By on June 10, 2015

Renaissance Center At Night Circa January 2011

Federal prosecutors in New York are considering criminal wire fraud charges against General Motors over its role in the February 2014 ignition recall.

The U.S. Attorney’s Office for the Southern District of New York are also considering other charges against GM, though they hope to reach a settlement with the automaker by late summer or early fall of this year, Reuters reports.

The basis for the wire fraud claim is linked to the prosecutors’ findings suggesting GM possibly hid information about the defects in the ignition switches installed in 2.66 million vehicles made in the early through mid-2000s, as well as made misleading statements on the issue.

The yet-to-be-finalized action is one more legal action GM has on its plate, following numerous civil lawsuits, over 4,300 compensation claims, and an ongoing criminal probe set to conclude the interview phase by October.

As far as settlements with the government are concerned involving the wire fraud charge, CEO Mary Barra informed shareholders her company fully cooperated with the U.S. Attorney’s Office, and any settlements to be made would occur on the company’s timeline.

[Photo credit: John Marino/Flickr/CC BY-SA 2.0]

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11 Comments on “US Attorney’s Office Consider Charging General Motors With Criminal Wire Fraud...”

  • avatar

    I’d like to know when the same laws that sent Bernie Madoff to prison will be used to put truly big-time crooks like Nancy Pelosi and Chuck Schumer behind bars.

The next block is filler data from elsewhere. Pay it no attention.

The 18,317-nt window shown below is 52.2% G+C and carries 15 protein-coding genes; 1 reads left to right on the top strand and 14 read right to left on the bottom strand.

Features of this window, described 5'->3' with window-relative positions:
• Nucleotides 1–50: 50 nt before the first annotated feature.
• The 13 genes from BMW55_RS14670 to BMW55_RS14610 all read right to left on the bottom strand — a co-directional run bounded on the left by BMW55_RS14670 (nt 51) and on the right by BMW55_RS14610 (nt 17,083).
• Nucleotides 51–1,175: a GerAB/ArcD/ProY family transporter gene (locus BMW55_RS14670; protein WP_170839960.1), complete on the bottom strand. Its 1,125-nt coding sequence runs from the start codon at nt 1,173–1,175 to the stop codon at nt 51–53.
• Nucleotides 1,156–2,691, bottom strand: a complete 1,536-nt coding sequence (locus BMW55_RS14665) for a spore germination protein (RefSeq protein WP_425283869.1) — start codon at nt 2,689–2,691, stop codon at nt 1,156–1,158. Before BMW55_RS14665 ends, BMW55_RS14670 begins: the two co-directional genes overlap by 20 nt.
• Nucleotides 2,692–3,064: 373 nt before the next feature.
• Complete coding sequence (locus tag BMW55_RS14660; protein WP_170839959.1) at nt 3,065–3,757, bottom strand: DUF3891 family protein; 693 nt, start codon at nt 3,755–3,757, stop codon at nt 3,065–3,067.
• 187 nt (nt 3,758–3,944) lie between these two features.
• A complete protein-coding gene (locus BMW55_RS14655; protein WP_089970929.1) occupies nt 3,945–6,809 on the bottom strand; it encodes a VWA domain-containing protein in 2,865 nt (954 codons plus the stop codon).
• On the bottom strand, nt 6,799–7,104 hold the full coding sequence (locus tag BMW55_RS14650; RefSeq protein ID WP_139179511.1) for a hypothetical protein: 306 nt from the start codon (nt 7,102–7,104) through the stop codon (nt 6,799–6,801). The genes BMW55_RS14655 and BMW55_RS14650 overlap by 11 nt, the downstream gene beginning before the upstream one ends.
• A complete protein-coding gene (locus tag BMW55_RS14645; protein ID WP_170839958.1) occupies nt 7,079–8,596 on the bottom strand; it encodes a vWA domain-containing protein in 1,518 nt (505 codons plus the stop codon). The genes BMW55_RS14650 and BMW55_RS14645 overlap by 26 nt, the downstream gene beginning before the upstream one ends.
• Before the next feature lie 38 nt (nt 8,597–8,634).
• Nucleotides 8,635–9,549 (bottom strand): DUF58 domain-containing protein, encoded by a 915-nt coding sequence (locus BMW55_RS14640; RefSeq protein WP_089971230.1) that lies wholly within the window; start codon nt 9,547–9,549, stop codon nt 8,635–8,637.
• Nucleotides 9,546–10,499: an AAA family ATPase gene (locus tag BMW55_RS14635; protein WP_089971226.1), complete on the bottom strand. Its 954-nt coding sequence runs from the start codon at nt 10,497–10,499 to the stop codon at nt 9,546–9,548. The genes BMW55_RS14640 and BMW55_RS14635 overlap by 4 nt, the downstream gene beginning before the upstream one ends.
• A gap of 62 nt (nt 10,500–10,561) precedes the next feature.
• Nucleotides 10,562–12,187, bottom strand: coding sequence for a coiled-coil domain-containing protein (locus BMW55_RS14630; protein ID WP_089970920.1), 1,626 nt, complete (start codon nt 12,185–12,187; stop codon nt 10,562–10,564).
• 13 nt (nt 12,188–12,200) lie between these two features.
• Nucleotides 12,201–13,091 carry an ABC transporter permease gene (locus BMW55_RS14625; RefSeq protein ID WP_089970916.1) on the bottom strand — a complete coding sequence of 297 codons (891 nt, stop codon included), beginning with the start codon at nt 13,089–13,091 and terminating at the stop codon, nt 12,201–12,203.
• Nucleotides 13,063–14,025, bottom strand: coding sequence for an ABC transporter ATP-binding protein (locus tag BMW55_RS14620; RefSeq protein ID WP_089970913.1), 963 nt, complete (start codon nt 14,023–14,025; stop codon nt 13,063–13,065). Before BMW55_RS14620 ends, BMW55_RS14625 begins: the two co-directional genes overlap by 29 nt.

After all, Madoff defrauded Americans of only $65 billion. How many trillions have the Democratic party stolen from the American population, through the various laws they’ve passed over the decades?

    • 0 avatar

      Nice partisan rant. Let me try one: I’d like to see war crimes laws used against the guys who are responsible for killing and wounding tens of thousands for what was, frankly, at best a “fabricated” case for war and at worst an outright “wag the dog” lie.

      • 0 avatar

        He’s right in Schumer and especially Pelosi are criminals (as is most of Congress) but you both get off topic. My thoughts on the article are this: while I’m not a lawyer I believe wire fraud has a broad definition and is a felony. The lawyers in the case were looking to charge a felony but probably couldn’t prove negligence or involuntary manslaughter. The correct charge would be something to the effect of negligence leading to involuntary manslaughter, not wire fraud. Look at the reasoning: “prosecutors’ findings suggesting GM possibly hid information about the defects in the ignition switches”. We already know there was likely a cover up just given the facts to date. But what actually happened? Negligence in 2001 led to the wrongful death of people and after the fact there may have been a cover up. What’s the real crime here? This strikes me of another example of lawyers not being able to prove their case and just throwing bogus charges they think they can make stick in order to secure a conviction. Pu*****.

        • 0 avatar

          “throwing bogus charges they think they can make stick in order to secure a conviction”

          Yup. Remember how they took down Al Capone? Nothing new with this strategy. I’m imagining screaming monkeys throwing stuff.

      • 0 avatar

        And while were at it, hit the Democratic party itself with a serious RICO case. What they don’t know about villainy, you could write on the back of a business card.

    • 0 avatar

      Someone should imprison Al Gore for using taxpayer dollars to give an online voice to beta males like yourself.

    • 0 avatar

      Take it somewhere else, OneAlpha. A lot of us come here to get away from the partisan political screaming.

  • avatar
    SCE to AUX

    Didn’t this same thing happen in “The Firm”, including mail fraud?

    • 0 avatar

      It did, and it was Tom Cruise’s way of giving Ed Harris a case in complicity against his firm instead of going after the mafia as Harris had wanted.

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